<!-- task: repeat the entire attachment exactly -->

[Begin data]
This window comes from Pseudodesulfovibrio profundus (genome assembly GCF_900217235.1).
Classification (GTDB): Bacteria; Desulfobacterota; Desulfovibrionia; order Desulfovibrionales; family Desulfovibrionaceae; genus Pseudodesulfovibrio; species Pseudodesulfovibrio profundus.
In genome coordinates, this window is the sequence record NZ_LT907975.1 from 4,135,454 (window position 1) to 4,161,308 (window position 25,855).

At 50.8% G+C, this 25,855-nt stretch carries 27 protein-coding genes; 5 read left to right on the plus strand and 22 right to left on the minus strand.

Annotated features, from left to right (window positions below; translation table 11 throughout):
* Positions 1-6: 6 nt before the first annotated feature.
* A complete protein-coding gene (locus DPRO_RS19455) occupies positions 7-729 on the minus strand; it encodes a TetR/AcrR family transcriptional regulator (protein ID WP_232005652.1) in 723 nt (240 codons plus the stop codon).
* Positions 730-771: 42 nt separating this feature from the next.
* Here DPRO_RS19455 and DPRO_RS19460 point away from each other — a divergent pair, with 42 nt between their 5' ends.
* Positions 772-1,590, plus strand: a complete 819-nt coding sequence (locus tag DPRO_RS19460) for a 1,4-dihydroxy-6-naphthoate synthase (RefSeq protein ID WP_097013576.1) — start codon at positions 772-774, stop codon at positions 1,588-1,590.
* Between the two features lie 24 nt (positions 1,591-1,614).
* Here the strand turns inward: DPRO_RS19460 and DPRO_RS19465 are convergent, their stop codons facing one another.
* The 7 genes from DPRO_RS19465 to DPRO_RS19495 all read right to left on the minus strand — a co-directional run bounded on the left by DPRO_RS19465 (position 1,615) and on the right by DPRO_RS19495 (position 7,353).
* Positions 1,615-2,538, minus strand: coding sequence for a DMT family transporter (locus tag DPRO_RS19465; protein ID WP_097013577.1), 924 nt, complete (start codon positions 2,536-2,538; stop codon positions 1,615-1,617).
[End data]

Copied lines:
This window comes from Pseudodesulfovibrio profundus (genome assembly GCF_900217235.1).
Classification (GTDB): Bacteria; Desulfobacterota; Desulfovibrionia; order Desulfovibrionales; family Desulfovibrionaceae; genus Pseudodesulfovibrio; species Pseudodesulfovibrio profundus.
In genome coordinates, this window is the sequence record NZ_LT907975.1 from 4,135,454 (window position 1) to 4,161,308 (window position 25,855).

At 50.8% G+C, this 25,855-nt stretch carries 27 protein-coding genes; 5 read left to right on the plus strand and 22 right to left on the minus strand.

Annotated features, from left to right (window positions below; translation table 11 throughout):
* Positions 1-6: 6 nt before the first annotated feature.
* A complete protein-coding gene (locus DPRO_RS19455) occupies positions 7-729 on the minus strand; it encodes a TetR/AcrR family transcriptional regulator (protein ID WP_232005652.1) in 723 nt (240 codons plus the stop codon).
* Positions 730-771: 42 nt separating this feature from the next.
* Here DPRO_RS19455 and DPRO_RS19460 point away from each other — a divergent pair, with 42 nt between their 5' ends.
* Positions 772-1,590, plus strand: a complete 819-nt coding sequence (locus tag DPRO_RS19460) for a 1,4-dihydroxy-6-naphthoate synthase (RefSeq protein ID WP_097013576.1) — start codon at positions 772-774, stop codon at positions 1,588-1,590.
* Between the two features lie 24 nt (positions 1,591-1,614).
* Here the strand turns inward: DPRO_RS19460 and DPRO_RS19465 are convergent, their stop codons facing one another.
* The 7 genes from DPRO_RS19465 to DPRO_RS19495 all read right to left on the minus strand — a co-directional run bounded on the left by DPRO_RS19465 (position 1,615) and on the right by DPRO_RS19495 (position 7,353).
* Positions 1,615-2,538, minus strand: coding sequence for a DMT family transporter (locus tag DPRO_RS19465; protein ID WP_097013577.1), 924 nt, complete (start codon positions 2,536-2,538; stop codon positions 1,615-1,617).